Finding and becoming, sorta simultaneously, who I was

Will Leitch praised three people he knew in their pre-success days. He quotes something as saying how your adult life is shaped by choices you made as a teenager—well, sure, but I don’t feel I was blindly holding on, in years after, to some dream I had as a teen. I feel more like I was becoming—well, finding and becoming, sorta simultaneously—who I was, and sure, I write, as I did in high school, but not the same thing, nor the same way. But somehow I wasn’t jealous of these people Will praised—even if he almost seemed like he was jealous, his praise too effusive.

Journal 310, page 3, 5 Okt. 2019

Anyway, yeah, this notebook’s paper definitely isn’t as thick (or ready for water color) as the 130-lb. paper of previous journal. But that’s OK, too. I went really light on the water today, too, and still it seeped into page below.

Will’s formulation that these three he praised kept going when others fall away from their early plans seems a little facile, I’d say.

I walked dog to park on this chill morning—we left here about 7:40, breeze from east, I had my C____ coat on and put hood up. And I got a little upset in my own mind about a dude—the owner of ___ …, letting his dog off leash (as I’ve seen him do before), and I saw his dog poop in northeast corner of park as dude walked ahead, not picking up the poop nor even seeming to see it.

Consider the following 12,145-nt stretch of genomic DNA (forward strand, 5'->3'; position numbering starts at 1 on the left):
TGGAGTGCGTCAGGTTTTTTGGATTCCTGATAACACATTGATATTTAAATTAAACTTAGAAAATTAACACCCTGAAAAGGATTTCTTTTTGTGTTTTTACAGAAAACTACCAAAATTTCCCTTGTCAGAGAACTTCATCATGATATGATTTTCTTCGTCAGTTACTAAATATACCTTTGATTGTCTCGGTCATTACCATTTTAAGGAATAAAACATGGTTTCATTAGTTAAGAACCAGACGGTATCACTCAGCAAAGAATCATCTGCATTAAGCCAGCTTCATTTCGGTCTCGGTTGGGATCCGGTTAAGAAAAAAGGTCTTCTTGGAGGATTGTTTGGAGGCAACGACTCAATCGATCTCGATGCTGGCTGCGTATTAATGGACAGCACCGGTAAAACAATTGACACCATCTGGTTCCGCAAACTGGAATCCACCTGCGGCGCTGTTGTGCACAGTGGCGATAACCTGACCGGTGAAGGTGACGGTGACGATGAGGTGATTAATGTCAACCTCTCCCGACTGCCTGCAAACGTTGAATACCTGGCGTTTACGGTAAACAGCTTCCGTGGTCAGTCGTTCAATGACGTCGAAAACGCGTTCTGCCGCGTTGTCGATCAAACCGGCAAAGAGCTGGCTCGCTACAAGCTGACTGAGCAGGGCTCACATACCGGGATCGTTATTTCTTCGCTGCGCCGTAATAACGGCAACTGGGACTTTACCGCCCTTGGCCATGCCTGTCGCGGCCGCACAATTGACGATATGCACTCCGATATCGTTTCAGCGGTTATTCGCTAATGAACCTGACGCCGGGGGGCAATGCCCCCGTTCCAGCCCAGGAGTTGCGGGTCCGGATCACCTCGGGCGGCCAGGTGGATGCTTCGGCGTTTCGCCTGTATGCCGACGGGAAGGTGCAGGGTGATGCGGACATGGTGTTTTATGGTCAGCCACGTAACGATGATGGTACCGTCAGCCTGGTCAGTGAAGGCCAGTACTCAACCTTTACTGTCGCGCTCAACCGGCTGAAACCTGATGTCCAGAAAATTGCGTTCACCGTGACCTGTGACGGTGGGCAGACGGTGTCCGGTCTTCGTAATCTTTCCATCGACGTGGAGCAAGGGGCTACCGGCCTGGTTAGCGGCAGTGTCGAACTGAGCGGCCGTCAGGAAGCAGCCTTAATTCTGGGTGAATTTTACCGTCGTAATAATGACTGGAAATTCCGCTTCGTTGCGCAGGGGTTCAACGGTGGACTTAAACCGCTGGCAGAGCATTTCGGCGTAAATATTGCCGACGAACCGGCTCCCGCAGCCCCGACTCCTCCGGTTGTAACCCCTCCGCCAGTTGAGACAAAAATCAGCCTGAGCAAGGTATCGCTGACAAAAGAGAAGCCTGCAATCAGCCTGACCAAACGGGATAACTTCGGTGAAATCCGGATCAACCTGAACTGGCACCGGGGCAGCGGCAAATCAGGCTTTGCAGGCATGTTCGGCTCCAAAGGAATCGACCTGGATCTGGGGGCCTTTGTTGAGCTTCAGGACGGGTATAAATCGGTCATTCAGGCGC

And I’m venting here in journal rather than yelling at dude in real life. And I could let this whole thing go, but let me say this: I talked myself down from being upset. What worked best was to note that I felt upset and not try to say I was wrong. I was bothered by the thoughtlessness—others use this park, too, buddy—and the unfairness—I pick up my dog’s poop—everyone should do his and her part.

But I didn’t really wanna cause a scene. We all live together. I don’t want to dread seeing him in park in future. Also, my yelling at him—or even any gentle correction of him—wouldn’t likely improve his behavior. So, yeah, I debated this as I walked the last 2/3 of the trail. On the first third, I’d picked up (in a bag already containing some Sam poop) some small-dog-asshole-gauge poops. And I started thinking I was a good person for picking up after that neglectful dog walker. But I told myself to do the good deed (if you choose to do it, do it) without condemning (mentally to myself) the person who did the wrong thing.

[From journal of Sat., 5 Oktober 2019, Journal 310, pages 4-5]

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